- What doesn’t work: Card details from the card itself. Anyone can get this information for CNP transactions. Thanks to the evolving sophistication of scam artistry, card details are easier to swipe than ever before. Keep in mind that numbers can be memorized and used in any CNP transaction.
What you have is a secure, dynamic generated or received validation on your device. The payment processor will send some kind of authorization request to the shopper to determine if the order is legitimate. The authorized user must then respond to validate the request to finalize the transaction.
- What works: A signature generated by a device through a hardware or software token. The authorized user must initiate the token send to complete the transaction, often in a brief time span (often less than 15 minutes).
- What doesn’t work: An installed app without registration. There’s nothing about the app that guarantees secure transactions right out of the box. Extra steps are often needed to authenticate the user within the app, and from there extra security layers are recommended.
What you are is a human’s physical feature, physiological characteristic or behavioural process. It’s the most secure of the three SCA authentication methods because it’s the most unique and personal of all — because these characteristics belong only to the person and cannot be copied (not yet, at least). Biometrics is making huge strides in the security technology space for this very reason.
- What works: Fingerprint or iris scanning. Hackers haven’t yet determined how to crack biometrics on a reliable scale. Since it’s impossible (or at least, not recommended) to tear off your skin or poke out your eye to share biometrics information like this, it’s much harder for scammers to get ahold of biological material to pull off their grifts in the shadows.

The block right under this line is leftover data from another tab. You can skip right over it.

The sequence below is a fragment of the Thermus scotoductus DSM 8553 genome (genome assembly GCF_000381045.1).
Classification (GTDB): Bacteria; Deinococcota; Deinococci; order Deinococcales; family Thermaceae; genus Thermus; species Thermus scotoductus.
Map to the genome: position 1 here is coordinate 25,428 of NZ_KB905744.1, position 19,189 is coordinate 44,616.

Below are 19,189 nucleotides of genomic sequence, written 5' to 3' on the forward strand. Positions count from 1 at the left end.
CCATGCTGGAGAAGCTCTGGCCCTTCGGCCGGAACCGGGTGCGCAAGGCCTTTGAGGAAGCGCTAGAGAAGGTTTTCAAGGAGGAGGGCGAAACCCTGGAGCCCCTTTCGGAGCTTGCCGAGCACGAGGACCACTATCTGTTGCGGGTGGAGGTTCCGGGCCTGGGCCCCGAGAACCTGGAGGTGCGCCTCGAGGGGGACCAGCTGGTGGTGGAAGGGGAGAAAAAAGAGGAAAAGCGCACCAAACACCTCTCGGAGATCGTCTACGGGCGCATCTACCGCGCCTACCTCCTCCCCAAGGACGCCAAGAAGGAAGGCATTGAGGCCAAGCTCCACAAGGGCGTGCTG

- What doesn’t work: EMV 3-D Secure on its own. The European Banking Authority in June explained in a memo that “communication protocols such as EMV 3-D Secure version 2.0 and newer would not currently appear to constitute inherence elements, as none of the data points, or their combination, exchanged through this communication tool appears to include information that relates to biological and behavioral biometrics.”
SCA’s multi-factor authentication can be broken down into even more granular data. In the webinar, Bennett shared an overview of factors used in SCA and how they fit into key aspects of ease of use and security — because customer experience is at the heart of a successful SCA strategy.
Which authentication methods work for SCA?
Ideally, authentication methods for SCA should achieve high ease of use and security. Customers want their payment and personal data to be safe, but making them jump through too many hoops to complete a transaction leads to cart abandonment. Some acceptable SCA methods are less secure than others, even though they meet the security standards. Merchants should consider their customers’ needs and their ability to invest in and implement security methods that support the best possible shopping experience.
In the webinar, Bennett presented a matrix model displaying where the most common SCA methods land on the two scales of ease of use and security. The best authentication methods combine both usability and security, like a token sent directly to the authorized user’s device for each transaction, or keystroke dynamics that match the authorized user’s behavior patterns.
Other methods that don’t check all the boxes are still safe to use for SCA. For example, vein recognition has a high ease of use but offers lower security than other options. Another method like a passphrase scores low on both the usability and the security scale, partially because entering multiple words can be challenging on a mobile device. But each is an approved SCA method and can work with the right implementation.
What is the timeline for PSD2?